This is a placeholder discuss, intended to illustrate several key omissions from the current document and as an indication that it is not yet ready for full IESG Evaluation. In that vein, I will defer the evaluation shortly, to attempt to short-circuit the current round of evaluation while the draft improves. In particular, this is not intended to be a complete review of the document. The FOLD scheme for compressing full host identities into ORCHIDs/HITs is pretty problematic. The current text acknowledges that collisions are possible and attempts to justify the scheme by pointing out that no collision-free scheme is possible absent a cryptographic hash, which is an appeal to authority ("we can't use a cryptographic hash on constrained systems") that does not attempt to answer the question of whether it is actually reasonable to use a mechanism that allows collisions for this purpose (vs. just not being able to do anything). Additionally, there is not any discussion of second-preimage resistance, which is the more important property here, in terms of an attacker being able to construct a collision with an existing HIT of an honest node. In a related vein, Section 3.2.1 claims that the above concerns can be remediated by deployment of a collision detection scheme, "achieved here through either an ACL or some other lookup process". This process is vital to the security of the system as a whole, and it would be irresponsible to publish this document without a precise specification of what properties are needed in order to perform this process, as well as a worked example that can be used absent other considerations. Given that the applicability statement ("in communicating with such constrained devices") implies that there is intent to have full-featured nodes that implement both HIP DEX and HIP BEX, I think we need significantly more discussion of how such nodes avoid using DEX in situations where it was not appropriate. That is, how is it known that the peer should be using DEX vs. BEX? Yes, the HIT includes an indication of whether the identity is for use with DEX vs. BEX, but that does not seem like quite the relevant property. Do we envision scenarios where a node is positioned somewhat like a gateway, using DEX on one interface and BEX to the broader internet? Using AES-CTR with the long-term static-static master key requires careful tracking of counter (sequence) number to nonvolatile storage. I did not see discussion of the security consequences of inadvertent counter reuse. I appreciate the design to limit use of the long-term static-static master key to essentially just key-wrap operations, but this seems to require the presence of a CSPRNG in order to obtain secure session keys. Expecting a strong CSPRNG on a node so constrained that DEX is necessary seems to be a questionable assumption, and I see no discussion of the need for a good RNG. (Relying on the full-featured peer to contribute good entropy to the key derivation is not an option, since DEX is allowed to be used between two nodes that are both constrained.) The default KEYMAT algorithm uses the "CKDF" (CMAC-based KDF) construction, analogous to HKDF (RFC 5869). However, the paper motivating 5869's design choices does not seem to justify the usage of CMAC instead of HMAC, since the proof requires a PRF* but CMAC (with AES) is only a PRP. Absent some detailed justification or prior art it does not seem prudent to use such a novel construction for security-critical functionality.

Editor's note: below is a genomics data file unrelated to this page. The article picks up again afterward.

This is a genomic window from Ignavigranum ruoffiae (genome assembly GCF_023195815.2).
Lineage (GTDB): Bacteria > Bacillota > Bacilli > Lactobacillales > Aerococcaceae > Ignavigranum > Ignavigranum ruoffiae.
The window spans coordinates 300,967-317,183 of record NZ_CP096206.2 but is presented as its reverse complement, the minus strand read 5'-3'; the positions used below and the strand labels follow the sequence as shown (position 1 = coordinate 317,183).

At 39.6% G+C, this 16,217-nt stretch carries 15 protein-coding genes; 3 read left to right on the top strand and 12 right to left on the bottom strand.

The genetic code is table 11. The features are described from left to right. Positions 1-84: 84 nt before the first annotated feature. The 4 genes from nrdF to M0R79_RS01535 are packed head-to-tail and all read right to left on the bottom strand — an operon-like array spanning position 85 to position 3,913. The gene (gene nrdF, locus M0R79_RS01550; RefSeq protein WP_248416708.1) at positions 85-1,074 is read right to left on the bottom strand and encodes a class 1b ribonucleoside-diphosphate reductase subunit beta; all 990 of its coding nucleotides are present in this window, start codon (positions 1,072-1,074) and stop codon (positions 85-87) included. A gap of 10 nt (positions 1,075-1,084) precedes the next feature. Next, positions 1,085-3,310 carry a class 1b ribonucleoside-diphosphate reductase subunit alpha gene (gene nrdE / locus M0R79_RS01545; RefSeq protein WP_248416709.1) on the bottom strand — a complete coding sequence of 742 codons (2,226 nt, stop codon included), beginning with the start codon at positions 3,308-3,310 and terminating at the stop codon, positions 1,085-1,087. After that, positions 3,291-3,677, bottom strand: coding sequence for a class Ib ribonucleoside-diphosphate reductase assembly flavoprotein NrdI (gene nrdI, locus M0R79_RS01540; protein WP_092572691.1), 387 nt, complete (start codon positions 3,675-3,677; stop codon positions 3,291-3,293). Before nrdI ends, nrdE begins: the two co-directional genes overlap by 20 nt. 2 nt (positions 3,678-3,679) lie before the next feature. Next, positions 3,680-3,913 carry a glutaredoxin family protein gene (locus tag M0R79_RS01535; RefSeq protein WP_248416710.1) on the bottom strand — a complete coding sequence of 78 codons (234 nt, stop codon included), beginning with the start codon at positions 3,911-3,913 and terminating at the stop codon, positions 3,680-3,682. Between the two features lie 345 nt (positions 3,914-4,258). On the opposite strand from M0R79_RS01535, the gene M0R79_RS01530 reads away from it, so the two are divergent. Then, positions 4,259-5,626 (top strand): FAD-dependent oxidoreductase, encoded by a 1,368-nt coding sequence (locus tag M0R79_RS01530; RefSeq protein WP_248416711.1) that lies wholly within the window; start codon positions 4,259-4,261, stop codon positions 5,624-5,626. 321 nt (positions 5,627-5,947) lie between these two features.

Some additional comments (also incomplete), since they were already written. It would be reasonable to ignore for now any that don't make sense or are on parts of the text likely to change as a result of the higher-level discussion. Abstract My preference is to just use "forward secrecy" rather than "perfect forward secrecy", as perfection is hard to attain. Section 1.1 HIP DEX operationally is very similar to HIP BEX. Moreover, the employed model is also fairly equivalent to 802.11-2007 [IEEE.802-11.2007] Master Key and Pair-wise Transient Key, but handled in a single exchange. 802.11 security does not exactly have a shiny track record... HIP DEX does not have the option to encrypt the Host Identity of the Initiator in the I2 packet. The Responder's Host Identity also is not protected. Thus, contrary to HIPv2, HIP DEX does not provide for end-point anonymity and any signaling (i.e., HOST_ID parameter contained with an ENCRYPTED parameter) that indicates such anonymity should be ignored. What would you do if you didn't ignore such signalling? Drop the connection as being with a misbehaving peer? As in [RFC7401], data packets start to flow after the R2 packet. The I2 and R2 packets may carry a data payload in the future. The details of this may be defined later. I'm not sure what value is added by mentioning the possibility of data payload in I2/R2. An existing HIP association can be updated with the update mechanism defined in [RFC7401]. Likewise, the association can be torn down with the defined closing mechanism for HIPv2 if it is no longer needed. In doing so, HIP DEX omits the HIP_SIGNATURE parameters of the original HIPv2 specification. I think the intent here is more along the lines of "HIP DEX does so even in the absence of the HIP_SIGNATURE that is used in standard HIPv2". (I also note that there's some subtle semantic mismatch between DEX as "diet exchange" and its used to indicate continuing lack of security functionality throughout the extent of the association, after the exchange is completed.) Finally, HIP DEX is designed as an end-to-end authentication and key establishment protocol. As such, it can be used in combination with Don't we have a LAKE WG now? How does DEX compare to what they are working on? Section 1.2 In lieu of detailed comments, allow me to propose a rewrite of the whole section: % HIP DEX achieves its lightweight nature in large part due to the % intentional removal of Forward Secrecy (FS) from the key exchange. Current % mechanisms to achieve FS use an authenticated ephemeral Diffie-Hellman % exchange (e.g., SIGMA or PAKE). HIP DEX targets usage on devices where % even the most lightweight ECDH exchange is prohibitively expensive for % recurring (ephemeral) use. For example, experience with the 8-bit % 8051-based ZWAWVE ZW0500 microprocessor has shown that EC25519 keypair % generation exceeds 10 seconds and consumes significant energy (i.e., % battery resources). Even the ECDH multiplication for the HIP DEX % static-static key exchange takes 8-9 seconds, again with measurable % energy consumption. This resource consumption is tolerable as a % one-time event during provisioning, but would render the protocol % unsuitable for use on these devices if it was required to be a % recurring part of the protocol. For devices constrained in this % manner, a FS-enabled protocol will likely provide little gain. The % resulting "FS" key, likely produced during device provisioning, would % typically end up being used for the remainder of the device's % lifetime. With such a usage pattern, the inherent benefit of % ephemeral keys is not realized. The security properties of such usage % are very similar to those of using a statically provisioned symmetric % pre-shared key, in that there remains a single PSK in static storage % that is susceptible to exfiltration/compromise, and compromise of that % key in effect compromises the entire protocol for that node. HIP DEX % achieves marginally better security properties by computing the % effective long-term PSK from a DH exchange, so that the provisioning % service is not required to be part of the risk surface due to also % possessing the PSK. % % Due to the substantially reduced security guarantees of HIP DEX % compared to HIP BEX, HIP DEX MUST only be used when at least one of % the two endpoints is a class 0 or 1 constrained device defined in % Section 3 of [RFC7228]). HIP DEX MUST NOT be used when both endpoints % are class 2 devices or unconstrained. Section 2.2 Ltrunc (M(x), K) denotes the lowest order K bits of the result of the MAC function M on the input x. I'm not sure I'm going to interpret the "lowest order K bits" the same way that everyone else will. I think "leftmost" or "first" are more common terms for describing this sort of truncation. Section 2.3 CMAC: The Cipher-based Message Authentication Code with the 128-bit Advanced Encryption Standard (AES) defined in RFC 4493 [RFC4493]. I would suggest just using CMAC as the acronym and not trying to overload it to also be AES-specific. HIT Suite: A HIT Suite groups all algorithms that are required to generate and use an HI and its HIT. In particular, these algorithms are: 1) ECDH and 2) FOLD. For DEX. For normal HIPv2 we wouldn't touch FOLD with a long pole. HI (Host Identity): The static ECDH public key that represents the identity of the host. In HIP DEX, a host proves ownership of the private key belonging to its HI by creating a HIP_MAC with the derived ECDH key (see Section 3). This may sound pedantic, but this doesn't actually prove ownership of the private key. Someone who knows the private key of the other party and the public key of the host in question would be able to produce the same MAC from the corresponding derived ECDH key. I think the most we can say here is that a host authenticates itself as that host identity [with that HIP_MAC]. There's the corresponding trust of the recipient that its own private key remains secure and thus that no party other than itself or the peer identity could have generated that message. Initiator: The host that initiates the HIP DEX handshake. This role is typically forgotten once the handshake is completed. "typically"? Perhaps it's best to say that the role is not used or needed after the handshake is completed. KEYMAT: Keying material. That is, the bit string(s) used as cryptographic keys. I'm surprised we need an abbreviation for this. Length of the Responder's HIT Hash Algorithm (RHASH_len): The natural output length of RHASH in bits. [this doesn't really fit the pattern of "definition"s] Responder: The host that responds to the Initiator in the HIP DEX handshake. This role is typically forgotten once the handshake is completed. [same thing re "typically"] Section 3 HIP DEX implementations MUST support the Elliptic Curve Diffie- Hellman (ECDH) [RFC6090] key exchange for generating the HI as defined in Section 5.2.3. No additional algorithms are supported at this time. It's kind of weird to see a "MUST" for "RFC6090 key exchange"; 6090 discusses the general class of things but is not a specific key exchange algorithm (e.g., curve). I'd also consider s/supported/defined/. Due to the latter property, an attacker may be able to find a collision with a HIT that is in use. Hence, policy decisions such as access control MUST NOT be based solely on the HIT. Instead, the HI of a host SHOULD be considered. I don't think this is correct or a strong enough statement. In particular, I don't think access control should be based on the HIT at all, so strike "solely". Also, the "SHOULD" seems too week. I can understand that "MUST use the HI" could be overly constraining, but "access control decisions MUST be made on the actual identity of the host, e.g., the full HI" should allow for sufficient flexibility. Carrying HIs and HITs in the header of user data packets would increase the overhead of packets. Thus, it is not expected that s/and/or/? association. When other user data packet formats are used, the corresponding extensions need to define a replacement for the ESP_TRANSFORM [RFC7402] parameter along with associated semantics, but this procedure is outside the scope of this document. Why is ESP_TRANSFORM the most important parameter here, when we talk about mapping a packet to the HIP association? I thought ESP_TRANSFORM was literally about the encryption mechanics, not metadata around it. Section 3.2 ORCHID claims to provide statistical uniqueness and routability at some overlay layer, neither of which this FOLD procedure provides, due to easily-generatable second preimages. Section 3.2.1 Since collision-resistance is not possible with the tools at hand, any reasonable function (e.g. FOLD) that takes the full value of the HI into generating the HIT can be used, provided that collision detection is part of the HIP-DEX deployment design. This is achieved This is not an argument that this is a reasonable thing to do; it's merely an argument that it's a thing that can be done that has the same claimed properties as the only type of thing that could be done. It might be a bad idea to do the only type of thing that can be done, and you have not convinced me otherwise. (See also the distinction between collision-resistance and second-preimage-resistance alluded to in my comment on the previous section.) here through either an ACL or some other lookup process that externally binds the HIT and HI. Without at least one well-specified mechanism for actually doing this and clear documentation of what precise properties such a mechanism needs to provide, I think it's irresponsible to publish this document. Section 4.1 By definition, the system initiating a HIP Diet EXchange is the Initiator, and the peer is the Responder. This distinction is typically forgotten once the handshake completes, and either party can become the Initiator in future communications. ["typically" again] Diffie-Hellman Group IDs supported by the Initiator. Note that in some cases it may be possible to replace this trigger packet by some other form of a trigger, in which case the protocol starts with the Responder sending the R1 packet. In such cases, another mechanism to convey the Initiator's supported DH Groups (e.g., by using a default group) must be specified. This seems under-specified for a proposed standard and is probably better off omitted entirely. The second packet, R1, starts the actual authenticated Diffie-Hellman key exchange. It contains a puzzle - a cryptographic challenge that the Initiator must solve before continuing the exchange. The level of difficulty of the puzzle can be adjusted based on level of trust with the Initiator, current load, or other factors. In addition, the The Initiator is unauthenticated at this point, so "level of trust" seems to not really be defined... Section 4.1.1 If an unconstrained (DoSing) attacker is competing with a constrained honest initiator to solve puzzles during an attack, it seems like the honest initiator is going to lose out pretty badly. Section 4.1.4 There are security considerations for serializing the HIP state to nonvolatile storage!